Police Investigation – Interrogation – Evidence – Release Alternatives

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POLICE INVESTIGATION 

If you have been arrested or accused of a crime, your chances of success depend not only on the skills of your criminal defense lawyer but also on your lawyer’s ability to navigate the criminal justice system effectively.

Police Investigation – Should I Talk To The Police?

It is usually best to make no statement and sign nothing!

If the police are investigating you, you may or may not be aware of it. At some point, they may ask you to come into the station and give a statement. You may believe this is your chance to tell your side of the story. Understand that this is a very dangerous time for anyone charged or under investigation for a serious offense.

Instead of talking to the police, consult with a criminal defense attorney. Your lawyer can intercede on your behalf and talk to the detectives. This is a great way to get valuable information and may result in charges not being filed. Most importantly, doing so will keep you from giving a statement that might ultimately be used against you. Any statement you make will undoubtedly be used by the District Attorney at trial. Even statements made by you that you believe to be innocent can be damaging. For example, the police may not know whether you were even in the area of an alleged crime. If you make a statement to the police saying that you were there but had nothing to do with it, the District Attorney no longer needs to prove your presence at the scene of the crime. You have done that for them.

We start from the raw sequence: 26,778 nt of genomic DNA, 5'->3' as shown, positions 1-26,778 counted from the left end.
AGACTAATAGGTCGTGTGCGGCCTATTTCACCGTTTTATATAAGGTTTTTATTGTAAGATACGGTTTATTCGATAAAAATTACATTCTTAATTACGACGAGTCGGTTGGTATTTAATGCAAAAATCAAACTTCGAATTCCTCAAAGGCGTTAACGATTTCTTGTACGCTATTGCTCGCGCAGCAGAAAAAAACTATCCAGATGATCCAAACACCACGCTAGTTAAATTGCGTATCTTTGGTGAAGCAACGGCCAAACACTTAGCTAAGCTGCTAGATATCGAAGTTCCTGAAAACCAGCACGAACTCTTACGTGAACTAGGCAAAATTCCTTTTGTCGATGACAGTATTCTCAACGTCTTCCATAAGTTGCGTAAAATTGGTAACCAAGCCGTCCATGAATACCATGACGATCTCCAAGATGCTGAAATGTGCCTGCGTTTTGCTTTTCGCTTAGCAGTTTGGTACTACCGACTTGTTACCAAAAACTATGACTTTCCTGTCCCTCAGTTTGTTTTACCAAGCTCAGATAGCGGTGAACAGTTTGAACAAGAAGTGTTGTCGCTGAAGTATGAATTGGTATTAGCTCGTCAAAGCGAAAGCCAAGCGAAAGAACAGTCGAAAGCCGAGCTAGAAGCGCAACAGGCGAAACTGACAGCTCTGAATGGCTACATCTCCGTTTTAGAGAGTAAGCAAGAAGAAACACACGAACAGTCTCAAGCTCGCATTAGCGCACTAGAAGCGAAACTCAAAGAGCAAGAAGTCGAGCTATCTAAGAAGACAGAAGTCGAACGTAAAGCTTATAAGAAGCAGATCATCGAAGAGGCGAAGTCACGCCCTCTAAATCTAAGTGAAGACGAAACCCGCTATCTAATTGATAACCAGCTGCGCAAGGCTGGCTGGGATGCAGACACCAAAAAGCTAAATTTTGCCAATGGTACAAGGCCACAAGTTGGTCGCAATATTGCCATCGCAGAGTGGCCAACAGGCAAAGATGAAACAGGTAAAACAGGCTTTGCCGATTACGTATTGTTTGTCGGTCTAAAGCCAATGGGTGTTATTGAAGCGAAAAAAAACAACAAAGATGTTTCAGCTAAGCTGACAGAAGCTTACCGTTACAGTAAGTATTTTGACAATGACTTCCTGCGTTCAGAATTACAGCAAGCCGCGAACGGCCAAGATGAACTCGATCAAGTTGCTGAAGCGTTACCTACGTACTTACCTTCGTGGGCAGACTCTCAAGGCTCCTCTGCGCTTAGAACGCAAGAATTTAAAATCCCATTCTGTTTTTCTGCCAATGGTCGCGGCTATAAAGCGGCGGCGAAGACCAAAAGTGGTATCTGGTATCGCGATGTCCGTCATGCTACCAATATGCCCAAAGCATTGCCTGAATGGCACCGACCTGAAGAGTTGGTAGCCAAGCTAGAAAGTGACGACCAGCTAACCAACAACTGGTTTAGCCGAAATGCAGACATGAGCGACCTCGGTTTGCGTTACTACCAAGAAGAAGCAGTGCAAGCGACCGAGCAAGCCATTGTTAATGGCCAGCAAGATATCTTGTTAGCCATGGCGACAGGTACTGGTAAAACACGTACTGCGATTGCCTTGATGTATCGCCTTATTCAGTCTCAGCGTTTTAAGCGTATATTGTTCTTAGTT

Can I Be Arrested Without Evidence?

The police can arrest you only if they have probable cause to believe you have committed the crime. Once they have probable cause, they can arrest you in a number of ways:

If they believe you are not a flight risk, they may submit your case to the prosecutor’s office who in turn will send you a letter in the mail asking you to appear for an arraignment; or

They may ask you to voluntarily surrender yourself at the police station. Under the second and third scenario, your best bet is to hire a criminal defense attorney immediately.

Release Alternatives – Release On Own Recognizance – Bail

In some criminal matters, usually not involving violent crimes, your attorney will ask the court that you be released without bail and on your own recognizance (O.R.). The court must be convinced the accused is not a flight risk and will show up for all future court appearances. In addition, the court will usually require that the accused have roots within the community and no prior felony record. In many jurisdictions, the court will request an “O.R.” report from the probation department along with their recommendation.

A criminal defense attorney can help you arrange the voluntary surrender and even make arrangements to have a bail bondsman present so that you will not have to go into custody at all. This is called a book and release. In addition, your lawyer may be able to get you extra time before having to surrender. If you receive a notice from the prosecutor’s office, it is recommended that you retain a criminal defense attorney as soon as you can. Your first appearance before the court will be your arraignment in which you will normally enter a plea of not guilty.

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